After toiling around in Jungle Fight and Shooto Brazil, he ended up in LFA and earned back to back wins by decision. He’s got a fair amount of finishes on his record but he’s gonna have a tough time finishing his next foe.

Abbasov (28-3, no – not gonna make any ABBA jokes) shouldn’t really be here. He’s good enough to be an instant signing. But this is what the reality of it all is, and he’s an absolute delight to watch. As expected from fighters in the region, the Azerbaijan native has a very strong base with his grappling and striking, showing layers of both and shifting phases quite easily. The only kind of questionable matchup was fighting someone making their pro debut when Abbasov was 12-2. Didn’t matter, because he’s still that good and that was six years ago. Having this guy in your face after he’s worn you down must feel like munching on ground glass; he just keeps making or finding openings to hit you even harder. Look at this sustained beating and stick around for what he did to the ref.

Tereza Bleda vs Nayara Maia

Bleda (5-0) loves to wrestle against the cage and hunt for submissions where she can get them. She’s got a good jab, although she doesn’t have a very deep or varied striking arsenal. But if she gets top position, she isn’t gonna give it up and she’s not gonna go easy on you.

Maia (7-0, 1 draw) works best on the ground and uses her strikes to set up her takedowns effectively. She’s great at ground strikes no matter where she or her opponent are, and doesn’t let up at all.

Check out the weigh-ins here, courtesy of the crew at MMAJunkie:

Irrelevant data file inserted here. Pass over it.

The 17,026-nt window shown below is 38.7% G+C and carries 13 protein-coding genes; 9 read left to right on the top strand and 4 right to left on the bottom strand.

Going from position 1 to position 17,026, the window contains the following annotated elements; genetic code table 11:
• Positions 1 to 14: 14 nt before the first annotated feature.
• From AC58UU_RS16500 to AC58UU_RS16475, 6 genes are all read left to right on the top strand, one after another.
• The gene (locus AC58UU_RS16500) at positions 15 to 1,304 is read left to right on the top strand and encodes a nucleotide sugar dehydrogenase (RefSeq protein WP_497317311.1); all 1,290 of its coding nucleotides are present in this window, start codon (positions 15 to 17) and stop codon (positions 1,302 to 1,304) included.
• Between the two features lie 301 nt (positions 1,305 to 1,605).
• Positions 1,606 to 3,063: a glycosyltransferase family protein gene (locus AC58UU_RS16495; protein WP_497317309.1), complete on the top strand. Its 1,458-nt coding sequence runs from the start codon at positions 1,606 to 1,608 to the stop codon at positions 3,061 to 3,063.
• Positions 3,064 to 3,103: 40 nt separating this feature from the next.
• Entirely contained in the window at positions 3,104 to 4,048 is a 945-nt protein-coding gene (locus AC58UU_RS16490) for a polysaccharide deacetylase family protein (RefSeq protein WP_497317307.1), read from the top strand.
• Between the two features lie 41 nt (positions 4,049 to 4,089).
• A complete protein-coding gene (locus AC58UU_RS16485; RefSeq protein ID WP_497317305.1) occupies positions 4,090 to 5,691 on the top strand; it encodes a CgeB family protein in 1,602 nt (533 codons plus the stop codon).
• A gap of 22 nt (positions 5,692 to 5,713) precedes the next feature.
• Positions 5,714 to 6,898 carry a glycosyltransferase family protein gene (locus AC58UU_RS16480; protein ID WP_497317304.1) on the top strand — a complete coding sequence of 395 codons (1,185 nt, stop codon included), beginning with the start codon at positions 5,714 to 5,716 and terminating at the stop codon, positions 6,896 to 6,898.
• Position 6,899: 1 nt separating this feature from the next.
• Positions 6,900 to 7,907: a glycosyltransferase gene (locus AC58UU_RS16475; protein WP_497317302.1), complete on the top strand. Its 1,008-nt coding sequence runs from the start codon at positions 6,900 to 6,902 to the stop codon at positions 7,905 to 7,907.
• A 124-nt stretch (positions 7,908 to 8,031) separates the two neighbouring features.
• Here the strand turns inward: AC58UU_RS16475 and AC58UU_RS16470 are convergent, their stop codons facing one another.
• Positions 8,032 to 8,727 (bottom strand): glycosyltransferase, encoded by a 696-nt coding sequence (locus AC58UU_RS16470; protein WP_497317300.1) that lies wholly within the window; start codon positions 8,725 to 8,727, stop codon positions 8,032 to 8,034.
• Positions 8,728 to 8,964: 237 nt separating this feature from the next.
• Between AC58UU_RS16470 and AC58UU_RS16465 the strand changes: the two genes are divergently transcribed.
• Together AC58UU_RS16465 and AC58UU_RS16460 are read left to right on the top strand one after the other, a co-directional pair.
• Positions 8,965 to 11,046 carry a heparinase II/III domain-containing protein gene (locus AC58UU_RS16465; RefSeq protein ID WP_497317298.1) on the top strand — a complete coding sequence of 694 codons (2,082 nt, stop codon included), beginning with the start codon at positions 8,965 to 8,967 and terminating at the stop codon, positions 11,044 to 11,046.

Full card is as follows:

Rodalfo Bellato (205.0) vs. Vitor Petrino (203.5) – Light heavyweight
Gabriel Bonfim (170.0) vs. Trey Waters (170.5) – Welterweight
Jimmy Lawson (263.0) vs. Karl Williams (233.0) – Heavyweight
Ismael Bonfim (156.0) vs. Nariman Abbasov (156.0) – Lightweight
Tereza Bleda (125.5) vs. Nayara Maia (126.0) – Flyweight

Dana White’s Contender Series takes place this Tuesday night starting at 8:00pm EST as usual. This event streams live and exclusively on ESPN+.

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About the author
Victor Rodriguez
Victor Rodriguez

Victor Rodriguez has been a writer and podcaster for Bloody Elbow since 2015. He started his way as a lowly commenter and moderator to become the miscreant he is now. He often does weekly bits on fringe martial arts items across the globe, oddball street combat pieces, previews, analysis, and some behind-the-scenes support. He has trained in wrestling, Karate, Brazilian Jiu-Jitsu, and the occasional Muay Thai and Judo lesson here and there. Victor has also been involved with acting and audio editing projects. He lives in Pennsylvania where he plays way too many video games and is an S-rank dad.